I was original interested in AllJoyn because it looked like a good way to build local multiplayer mobile games. At one point a few years back they even provided a Unity3D library. I got a simple "hello world" app working on PC/iOS/Android, but then got busy with other things and the project was eventually cancelled.

I've been thinking about it again and looking at ways of getting it into .Net applications. Unfortunately they no longer provide the Unity library which would have given me a good start.

Ran into some issues with their Linux build instructions. apt-get didn't want to install ia32-libs since I already had ncurses installed. Next, the src zip directory structure didn't quite match what's in the documentation (I guess they want you to move directories around). But you can just run scons from the root of the decompressed source code. I got a compile error about not being able to find sys/capability.h. apt-get had given up ia32-libs and didn't install libcap-dev. Once I got that everything seemed to work.

Basically, I ended up doing:

sudo apt-get install build-essential libgtk2.0-dev libssl-dev xsltproc libxml2-dev libcap-dev python scons libssl-dev
scons BINDINGS=cpp WS=off BT=off ICE=off SERVICES="about"

You can verify everything works by running the sample app. On a 64-bit system scons seems to build for x86_64 by default.

In one shell:

  1. export LD_LIBRARY_PATH=`pwd`/build/linux/x86_64/debug/dist/cpp/lib:$LD_LIBRARY_PATH
  2. build/linux/x86_64/debug/dist/cpp/bin/samples/basic_service
And in another:
  1. export LD_LIBRARY_PATH=`pwd`/build/linux/x86_64/debug/dist/cpp/lib:$LD_LIBRARY_PATH
  2. build/linux/x86_64/debug/dist/cpp/bin/samples/basic_client
Now I've got the native AllJoyn library, but I still need to get it working with .Net. SWIG is my first thought to do this. PInvoke Interop Assistant is potentially another option, but it looks like it hasn't been developed for some time. Following the SWIG tutorial I created the interface file alljoyn.swig specifying header files included by samples/basic/basic_client.cc:

%module alljoyn
/* Includes the header in the wrapper code */
#include "alljoyn_core/inc/alljoyn/AllJoynStd.h"
#include "alljoyn_core/inc/alljoyn/BusAttachment.h"
#include "build/linux/x86_64/debug/dist/cpp/inc/alljoyn/Status.h"
#include "alljoyn_core/inc/alljoyn/Init.h"
#include "alljoyn_core/inc/alljoyn/version.h"

// Needed for alljoyn_wrap.cxx to compile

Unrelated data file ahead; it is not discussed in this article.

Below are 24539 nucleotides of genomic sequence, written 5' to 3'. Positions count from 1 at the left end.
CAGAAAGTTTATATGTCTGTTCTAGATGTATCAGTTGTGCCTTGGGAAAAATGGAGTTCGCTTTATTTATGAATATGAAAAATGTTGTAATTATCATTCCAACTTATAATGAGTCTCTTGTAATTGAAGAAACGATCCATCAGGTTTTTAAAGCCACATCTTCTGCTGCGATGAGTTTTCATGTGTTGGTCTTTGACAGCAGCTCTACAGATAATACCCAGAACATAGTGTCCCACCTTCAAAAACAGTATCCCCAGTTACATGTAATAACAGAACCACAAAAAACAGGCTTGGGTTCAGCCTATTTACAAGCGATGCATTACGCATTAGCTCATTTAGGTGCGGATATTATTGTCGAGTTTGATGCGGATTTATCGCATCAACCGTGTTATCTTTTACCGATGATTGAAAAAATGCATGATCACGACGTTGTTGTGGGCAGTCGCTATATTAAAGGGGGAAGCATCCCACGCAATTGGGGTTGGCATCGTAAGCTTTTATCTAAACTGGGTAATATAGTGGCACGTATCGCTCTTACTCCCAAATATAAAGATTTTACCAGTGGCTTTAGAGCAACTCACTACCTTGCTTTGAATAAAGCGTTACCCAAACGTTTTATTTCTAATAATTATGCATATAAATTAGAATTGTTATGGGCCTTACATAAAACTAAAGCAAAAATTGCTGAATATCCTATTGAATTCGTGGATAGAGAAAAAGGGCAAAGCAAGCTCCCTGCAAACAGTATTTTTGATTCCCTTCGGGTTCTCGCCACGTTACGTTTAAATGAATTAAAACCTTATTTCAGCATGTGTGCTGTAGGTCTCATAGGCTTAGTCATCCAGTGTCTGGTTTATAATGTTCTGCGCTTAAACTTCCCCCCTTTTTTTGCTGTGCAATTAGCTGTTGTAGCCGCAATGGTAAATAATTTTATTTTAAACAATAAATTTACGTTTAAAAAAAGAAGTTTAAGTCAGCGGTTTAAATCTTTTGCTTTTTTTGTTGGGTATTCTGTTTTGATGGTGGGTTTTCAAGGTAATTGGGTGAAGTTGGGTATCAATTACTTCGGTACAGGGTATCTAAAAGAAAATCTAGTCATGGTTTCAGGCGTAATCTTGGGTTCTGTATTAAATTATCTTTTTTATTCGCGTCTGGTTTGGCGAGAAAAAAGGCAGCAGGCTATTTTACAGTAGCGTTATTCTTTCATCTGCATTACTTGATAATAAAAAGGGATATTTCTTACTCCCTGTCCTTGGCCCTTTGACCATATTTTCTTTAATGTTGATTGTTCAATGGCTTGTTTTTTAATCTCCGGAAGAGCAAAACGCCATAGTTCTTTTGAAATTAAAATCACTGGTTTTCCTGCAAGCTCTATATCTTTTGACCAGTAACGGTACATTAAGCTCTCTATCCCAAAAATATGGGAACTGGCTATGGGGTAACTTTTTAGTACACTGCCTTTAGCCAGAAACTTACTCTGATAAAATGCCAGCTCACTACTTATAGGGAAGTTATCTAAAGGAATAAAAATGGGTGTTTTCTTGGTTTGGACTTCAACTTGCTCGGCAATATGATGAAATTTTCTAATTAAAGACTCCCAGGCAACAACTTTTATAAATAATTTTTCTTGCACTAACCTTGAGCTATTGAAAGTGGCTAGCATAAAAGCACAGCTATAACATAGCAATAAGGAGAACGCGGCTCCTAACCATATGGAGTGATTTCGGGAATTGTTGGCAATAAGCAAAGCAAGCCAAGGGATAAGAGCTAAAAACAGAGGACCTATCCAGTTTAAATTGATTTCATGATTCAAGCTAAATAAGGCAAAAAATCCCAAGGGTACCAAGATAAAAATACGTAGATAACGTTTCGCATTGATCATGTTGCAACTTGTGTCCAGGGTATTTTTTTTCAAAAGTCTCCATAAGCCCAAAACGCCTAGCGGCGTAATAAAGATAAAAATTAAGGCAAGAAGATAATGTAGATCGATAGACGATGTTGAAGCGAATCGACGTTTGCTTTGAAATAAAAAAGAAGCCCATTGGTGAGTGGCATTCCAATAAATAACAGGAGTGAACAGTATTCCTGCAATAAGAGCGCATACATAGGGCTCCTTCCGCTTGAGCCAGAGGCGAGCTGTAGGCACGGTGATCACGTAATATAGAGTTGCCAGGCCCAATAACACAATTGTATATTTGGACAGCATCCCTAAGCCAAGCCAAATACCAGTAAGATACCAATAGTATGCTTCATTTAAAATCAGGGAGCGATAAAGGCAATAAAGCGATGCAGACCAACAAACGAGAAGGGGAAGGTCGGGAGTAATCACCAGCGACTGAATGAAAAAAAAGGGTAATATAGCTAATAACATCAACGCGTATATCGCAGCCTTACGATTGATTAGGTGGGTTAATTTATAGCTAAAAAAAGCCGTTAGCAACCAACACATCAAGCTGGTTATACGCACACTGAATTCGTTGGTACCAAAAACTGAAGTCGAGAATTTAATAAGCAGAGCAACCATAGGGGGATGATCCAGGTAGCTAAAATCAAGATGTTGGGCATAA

using namespace qcc;
using namespace ajn;

/* Parse the header file to generate wrappers */
%include "alljoyn_core/inc/alljoyn/AllJoynStd.h"
%include "alljoyn_core/inc/alljoyn/BusAttachment.h"
%include "build/linux/x86_64/debug/dist/cpp/inc/alljoyn/Status.h"
%include "alljoyn_core/inc/alljoyn/Init.h"
%include "alljoyn_core/inc/alljoyn/version.h"
Then build everything:

mkdir alljoyn_cs
cd alljoyn_cs
# Create alljoyn.swig here

# Generate SWIG wrapper code
swig -c++ -csharp -cpperraswarn alljoyn.swig

# Build shared lib
g++ -fPIC -c -DQCC_OS_GROUP_POSIX -I../build/linux/x86_64/debug/dist/cpp/inc -I../alljoyn_core/inc -I../common/inc alljoyn_wrap.cxx
g++ -shared -L../build/linux/x86_64/debug/dist/cpp/lib -o liballjoyn.so alljoyn_wrap.o -lajrouter -Wl,-Bstatic -lalljoyn -Wl,-Bdynamic -lssl -lcrypto

# Update so mono can find liballjoyn.so
I included all the swig generated csharp source files into a MonoDevelop project, and you can now call simple AllJoyn functions from C#:

if (alljoyn.AllJoynInit () != QStatus.ER_OK)

Console.WriteLine ("AllJoyn Library version: {0}", alljoyn.GetVersion ());
Console.WriteLine ("AllJoyn Library build info: {0}", alljoyn.GetBuildInfo ());

var status = QStatus.ER_OK;

var msgBus = new BusAttachment ("myApp", true);
if (msgBus == null)
status = QStatus.ER_OUT_OF_MEMORY;
That's a good start, but I've run into a problem. As expected, swig doesn't always generate "natural" c# code. BusAttachment.CreateInterface() has the following signature:

public QStatus CreateInterface(string name, SWIGTYPE_p_p_InterfaceDescription iface)
Where SWIGTYPE_p_p_InterfaceDescription is some pointer wrapper for the managed/unmanaged magic that swig generated for us rather than something like "out InterfaceDescription". It looks like swig provides typemaps to solve these sorts of problems, but in any case I'm not quite done yet. Misc other docs that were helpful: